5 Books British Kids Read (& Why Your Kids Should, Too!)

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Having grown up in the USA, I found there was a whole new universe of children’s books in the United Kingdom that I did not know existed. I remember loving such books as Clifford the Big Red Dog, Nancy Drew and Little House on the Prairie. British kids, though, have a different set of books they grow up loving. Living in England, my children read and love classics from both side of the Atlantic. These are my family’s five favorite books British kids read. (And almost all British kids read them.) I bet your kids will love them, too.

5 Books British Kids Read (And Why Your Kids Should Too!)

1. Hairy Maclary from Donaldson’s Dairy by Lynley Dodd

I read and re-read the Hairy Maclary books so much to my children that by the time they could read on their own, they had memorized the words. This series is written by Lynley Dodd, one of New Zealand’s most famous authors. They follow the tale of Hairy Maclary, a little terrier dog, and his canine pals, such as Bottomley Potts covered in spots (a dalmatian) and Schnitzel von Krum with a very low tum (a dachshund).

These books are written in rhyme with many repetitive elements making it easy for children to read along and to anticipate what will happen next. My kids loved the series so much that they nicknamed our own dog, Scruffy McFluffy as a nod to Hairy’s gang and their singsong names.

Hairy Maclary is a children's book series beloved in Great Britain ~ 5 Books British Kids Read

2. Horrid Henry by Francesca Simon

Moving on from pre-school books British kids read, another beloved set of books are about Horrid Henry, created from the imagination of British author, Francesca Simon. Henry is a rebel without a cause (or a clue). When he finds himself in a situation, he comes up with imaginative ways to get out of it. Mostly his answers to any issue just land him in more trouble. For example, Horrid Henry’s mother asks him to write his relatives thank you letters for his gifts. After much procrastination, Henry eventually writes a letter that asks his relatives to thank him for being so gracious as to accept their terrible gifts. Needless to say, his response does not go over well with his mother. These books teach how not to behave and the negative consequences of making poor choices.

5 books that all British kids read

(Photo credit: Shobha George)

3. Books by Enid Blyton

Enid Blyton was a famous British author from the 1950s with a prolific output. She wrote several series of books, including The Famous Five (a group of four children and their dog who have adventures) and The Secret Seven (a secret society with seven kids who solve mysteries). My children adored these books, as did their friends. I personally found them tedious but I am, of course, not the target audience. In fact, I find that Europeans are not as enamored of the Little House on the Prairie series as I am. (Inconceivable!)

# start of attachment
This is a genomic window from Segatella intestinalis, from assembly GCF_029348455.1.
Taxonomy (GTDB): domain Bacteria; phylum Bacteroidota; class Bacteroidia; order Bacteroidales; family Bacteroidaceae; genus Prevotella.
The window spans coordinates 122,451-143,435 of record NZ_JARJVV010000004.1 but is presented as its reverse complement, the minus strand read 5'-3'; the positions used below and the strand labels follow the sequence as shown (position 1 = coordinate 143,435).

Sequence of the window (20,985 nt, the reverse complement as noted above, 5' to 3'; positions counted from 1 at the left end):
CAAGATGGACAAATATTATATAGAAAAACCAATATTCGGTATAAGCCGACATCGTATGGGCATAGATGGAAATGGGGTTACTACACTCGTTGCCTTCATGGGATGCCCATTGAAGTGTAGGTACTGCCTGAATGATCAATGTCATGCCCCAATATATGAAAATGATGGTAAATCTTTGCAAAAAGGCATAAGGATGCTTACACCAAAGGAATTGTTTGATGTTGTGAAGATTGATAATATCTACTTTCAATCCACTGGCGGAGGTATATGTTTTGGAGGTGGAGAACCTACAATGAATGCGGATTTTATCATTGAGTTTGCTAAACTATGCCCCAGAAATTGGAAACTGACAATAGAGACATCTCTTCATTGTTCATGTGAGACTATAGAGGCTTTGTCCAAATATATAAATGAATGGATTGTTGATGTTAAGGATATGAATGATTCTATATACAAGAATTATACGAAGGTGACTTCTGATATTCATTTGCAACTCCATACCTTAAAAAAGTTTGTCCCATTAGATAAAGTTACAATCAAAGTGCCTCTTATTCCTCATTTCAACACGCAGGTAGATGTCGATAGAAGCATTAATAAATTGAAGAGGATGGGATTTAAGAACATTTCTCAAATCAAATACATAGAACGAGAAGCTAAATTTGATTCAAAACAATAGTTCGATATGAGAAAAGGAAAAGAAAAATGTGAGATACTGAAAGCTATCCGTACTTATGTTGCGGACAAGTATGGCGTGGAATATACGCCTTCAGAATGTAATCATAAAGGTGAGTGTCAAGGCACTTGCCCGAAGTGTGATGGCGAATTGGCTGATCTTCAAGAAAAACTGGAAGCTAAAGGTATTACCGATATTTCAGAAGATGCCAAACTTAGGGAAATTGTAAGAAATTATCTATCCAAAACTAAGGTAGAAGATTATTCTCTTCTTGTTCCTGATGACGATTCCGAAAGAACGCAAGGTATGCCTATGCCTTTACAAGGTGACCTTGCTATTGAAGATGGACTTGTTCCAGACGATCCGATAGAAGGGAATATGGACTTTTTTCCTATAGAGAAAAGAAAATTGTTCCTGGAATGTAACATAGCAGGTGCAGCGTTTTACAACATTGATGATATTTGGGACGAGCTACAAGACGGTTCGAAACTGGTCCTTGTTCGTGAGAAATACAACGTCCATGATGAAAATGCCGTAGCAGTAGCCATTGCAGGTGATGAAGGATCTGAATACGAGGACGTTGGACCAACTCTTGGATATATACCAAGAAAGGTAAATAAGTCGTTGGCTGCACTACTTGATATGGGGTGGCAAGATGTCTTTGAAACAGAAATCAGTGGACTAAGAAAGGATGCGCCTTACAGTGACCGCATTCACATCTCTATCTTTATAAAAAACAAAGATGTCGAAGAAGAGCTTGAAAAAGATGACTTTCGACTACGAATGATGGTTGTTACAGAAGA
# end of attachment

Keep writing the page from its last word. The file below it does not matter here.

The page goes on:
A Secret Seven series book

4. Books by David Walliams

David Walliams writes funny books for school-aged children. His stories tend to be a bit twisted. For example, in Ratburger, a girl must save her pet rat from an evil man who is using rats to make hamburgers. In Gangsta Granny, a little boy thinks his grandmother is terribly boring until he discovers she is actually an international jewel thief plotting to steal the Crown Jewels of England.

Gangsta Granny by David Walliams

5. Horrible Histories and other series by Terry Deary

Horrible Histories make history come alive for children. The series is written by an English author, Terry Deary, and illustrated by Australian, Martin Brown. Mostly, these books appeal to children by describing the ridiculous and the macabre aspects of history. They explore British history as well as significant historical periods in world history (e.g., the Vikings, the Egyptians, World War I).

In addition to history, the same treatment has been given to science, geography and mathematics in Horrible Science, Horrible Geography and Murderous Maths. Kids find these series intriguing because they make learning fun.

The Horrible Histories series brings history to life for children ~ 5 Books British Kids Read